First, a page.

A previously unknown photograph of Harriet Tubman, the abolitionist leader known as the “Moses of her people,” is on display for the first time in Washington.
The photograph, on view at the Smithsonian’s National Museum of African American History and Culture, is significant because it shows a young Tubman casually seated in a chair wearing an elegant dress with an elaborate bodice and full skirt. Other surviving photographs of Tubman show her looking stern or pensive and, in her later years, frail and wan.
“What this photograph does is humanize Harriet Tubman,” said Lonnie G. Bunch III, the founding director of the museum. “The photograph shows her stylish and in the vibrancy of her youth.”
Tubman, whose original name was Araminta Ross, was born into slavery in Dorchester County, Md., in the early 1820s. She would later come to be known for her work guiding enslaved people to freedom via the Underground Railroad, a loosely connected network of abolitionists who monitored safe houses where fugitives were sheltered on their journey north to free states.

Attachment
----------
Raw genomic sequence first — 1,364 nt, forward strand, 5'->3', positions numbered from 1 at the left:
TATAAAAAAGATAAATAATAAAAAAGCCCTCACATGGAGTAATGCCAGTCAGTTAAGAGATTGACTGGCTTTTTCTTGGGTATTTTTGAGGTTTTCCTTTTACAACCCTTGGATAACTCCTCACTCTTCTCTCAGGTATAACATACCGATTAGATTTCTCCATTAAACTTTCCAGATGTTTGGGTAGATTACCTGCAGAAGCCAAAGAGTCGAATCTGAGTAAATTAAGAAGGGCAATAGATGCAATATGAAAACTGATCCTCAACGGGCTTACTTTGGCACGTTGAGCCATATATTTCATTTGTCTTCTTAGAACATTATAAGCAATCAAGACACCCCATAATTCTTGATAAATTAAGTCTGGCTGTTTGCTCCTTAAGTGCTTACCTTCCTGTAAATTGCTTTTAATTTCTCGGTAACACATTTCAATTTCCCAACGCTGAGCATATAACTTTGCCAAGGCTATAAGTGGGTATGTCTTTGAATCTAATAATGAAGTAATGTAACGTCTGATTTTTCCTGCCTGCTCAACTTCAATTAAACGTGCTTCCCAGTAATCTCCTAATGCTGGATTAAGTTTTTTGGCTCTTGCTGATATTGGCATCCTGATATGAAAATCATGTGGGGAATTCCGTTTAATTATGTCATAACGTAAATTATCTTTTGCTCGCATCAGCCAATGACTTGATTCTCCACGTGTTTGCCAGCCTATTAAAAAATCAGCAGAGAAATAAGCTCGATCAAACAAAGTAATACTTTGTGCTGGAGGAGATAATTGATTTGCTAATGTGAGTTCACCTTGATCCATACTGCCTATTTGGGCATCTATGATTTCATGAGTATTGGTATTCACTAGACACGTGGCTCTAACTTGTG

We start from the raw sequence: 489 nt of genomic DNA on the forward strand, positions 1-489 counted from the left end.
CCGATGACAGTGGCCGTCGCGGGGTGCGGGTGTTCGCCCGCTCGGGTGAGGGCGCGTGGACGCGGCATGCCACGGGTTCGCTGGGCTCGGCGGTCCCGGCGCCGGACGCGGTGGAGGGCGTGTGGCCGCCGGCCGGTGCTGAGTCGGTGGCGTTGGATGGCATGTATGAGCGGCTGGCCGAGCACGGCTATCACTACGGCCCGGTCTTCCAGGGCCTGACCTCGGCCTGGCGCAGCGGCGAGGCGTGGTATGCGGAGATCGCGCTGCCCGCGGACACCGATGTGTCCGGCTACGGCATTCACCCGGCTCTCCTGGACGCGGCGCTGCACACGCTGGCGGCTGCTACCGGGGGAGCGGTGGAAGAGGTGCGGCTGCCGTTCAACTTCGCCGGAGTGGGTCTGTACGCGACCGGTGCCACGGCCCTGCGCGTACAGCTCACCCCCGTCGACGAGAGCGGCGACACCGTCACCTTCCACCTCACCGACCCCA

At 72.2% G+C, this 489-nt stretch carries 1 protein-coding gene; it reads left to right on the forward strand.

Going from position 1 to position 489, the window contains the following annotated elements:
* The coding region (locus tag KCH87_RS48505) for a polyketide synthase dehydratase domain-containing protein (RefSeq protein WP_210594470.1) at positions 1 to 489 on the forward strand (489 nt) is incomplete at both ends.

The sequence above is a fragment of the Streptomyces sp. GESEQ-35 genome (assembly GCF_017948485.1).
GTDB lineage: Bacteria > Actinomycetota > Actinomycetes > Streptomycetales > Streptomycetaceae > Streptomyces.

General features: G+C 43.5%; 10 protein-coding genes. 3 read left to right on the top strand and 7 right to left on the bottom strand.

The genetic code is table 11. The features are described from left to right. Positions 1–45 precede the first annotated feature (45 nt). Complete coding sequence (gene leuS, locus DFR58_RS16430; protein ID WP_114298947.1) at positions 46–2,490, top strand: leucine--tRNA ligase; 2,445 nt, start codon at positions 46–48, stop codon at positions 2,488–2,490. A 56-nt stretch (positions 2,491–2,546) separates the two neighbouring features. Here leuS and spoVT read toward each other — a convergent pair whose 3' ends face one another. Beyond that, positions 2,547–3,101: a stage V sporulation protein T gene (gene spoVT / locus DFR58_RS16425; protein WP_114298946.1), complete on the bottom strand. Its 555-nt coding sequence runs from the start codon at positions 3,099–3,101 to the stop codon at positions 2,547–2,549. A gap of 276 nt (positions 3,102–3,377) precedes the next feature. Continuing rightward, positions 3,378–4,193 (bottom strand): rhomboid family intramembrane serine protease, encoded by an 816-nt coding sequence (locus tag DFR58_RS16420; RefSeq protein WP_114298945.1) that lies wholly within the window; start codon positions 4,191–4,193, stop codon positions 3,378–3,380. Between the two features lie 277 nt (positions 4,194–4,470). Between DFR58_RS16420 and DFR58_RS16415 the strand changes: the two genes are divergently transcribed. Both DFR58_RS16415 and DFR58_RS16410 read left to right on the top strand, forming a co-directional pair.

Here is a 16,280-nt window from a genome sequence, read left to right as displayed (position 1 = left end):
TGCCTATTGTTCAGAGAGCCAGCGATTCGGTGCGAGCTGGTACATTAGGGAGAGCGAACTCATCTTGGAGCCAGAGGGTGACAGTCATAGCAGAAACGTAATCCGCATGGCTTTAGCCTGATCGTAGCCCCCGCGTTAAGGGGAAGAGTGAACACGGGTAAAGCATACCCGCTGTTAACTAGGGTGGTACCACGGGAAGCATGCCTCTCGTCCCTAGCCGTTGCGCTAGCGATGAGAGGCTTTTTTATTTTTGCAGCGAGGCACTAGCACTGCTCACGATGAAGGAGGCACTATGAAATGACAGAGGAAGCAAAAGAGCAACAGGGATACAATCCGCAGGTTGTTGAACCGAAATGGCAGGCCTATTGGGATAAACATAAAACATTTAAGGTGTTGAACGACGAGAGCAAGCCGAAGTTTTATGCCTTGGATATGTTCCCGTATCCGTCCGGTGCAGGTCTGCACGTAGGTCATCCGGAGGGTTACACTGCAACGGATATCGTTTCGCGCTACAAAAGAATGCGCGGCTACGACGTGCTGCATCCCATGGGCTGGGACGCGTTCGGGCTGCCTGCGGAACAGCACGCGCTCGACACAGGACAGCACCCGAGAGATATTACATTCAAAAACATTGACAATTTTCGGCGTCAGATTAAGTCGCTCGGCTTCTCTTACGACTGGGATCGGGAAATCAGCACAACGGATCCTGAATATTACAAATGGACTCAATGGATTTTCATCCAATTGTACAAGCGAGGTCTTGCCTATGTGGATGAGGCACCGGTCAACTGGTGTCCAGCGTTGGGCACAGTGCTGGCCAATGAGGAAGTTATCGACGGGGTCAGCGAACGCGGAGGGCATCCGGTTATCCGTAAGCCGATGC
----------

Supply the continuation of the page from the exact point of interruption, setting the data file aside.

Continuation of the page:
During the Civil War she worked as a scout and spy for the Union Army, providing intelligence and continuing her work liberating enslaved people. After the war ended in 1865, she settled in Auburn, N.Y., where she remained prominent as a women’s rights activist and died in 1913.
The photograph of Tubman, which is believed to have been taken in the late 1860s, was acquired by the museum two years ago, part of a leather-bound album owned by Emily Howland, a Quaker schoolteacher who worked in Arlington, Va.
The album was originally compiled as a gift for Ms. Howland and contained 49 images from the 1860s. It included portraits of Lydia Maria Child, an abolitionist and women’s rights activist, and John Willis Menard, the first black man elected to the House of Representatives. Conservators for the Library of Congress cleaned the photographs and repaired the album so it could be displayed.
Mr. Bunch said he and his colleagues had been hearing about the portfolio for years and, when it came up for auction, they joined forces with the Library of Congress to buy it.
“We thought we knew everything we were going to know about Harriet Tubman,” Mr. Bunch said. “This inspires us to keep looking.”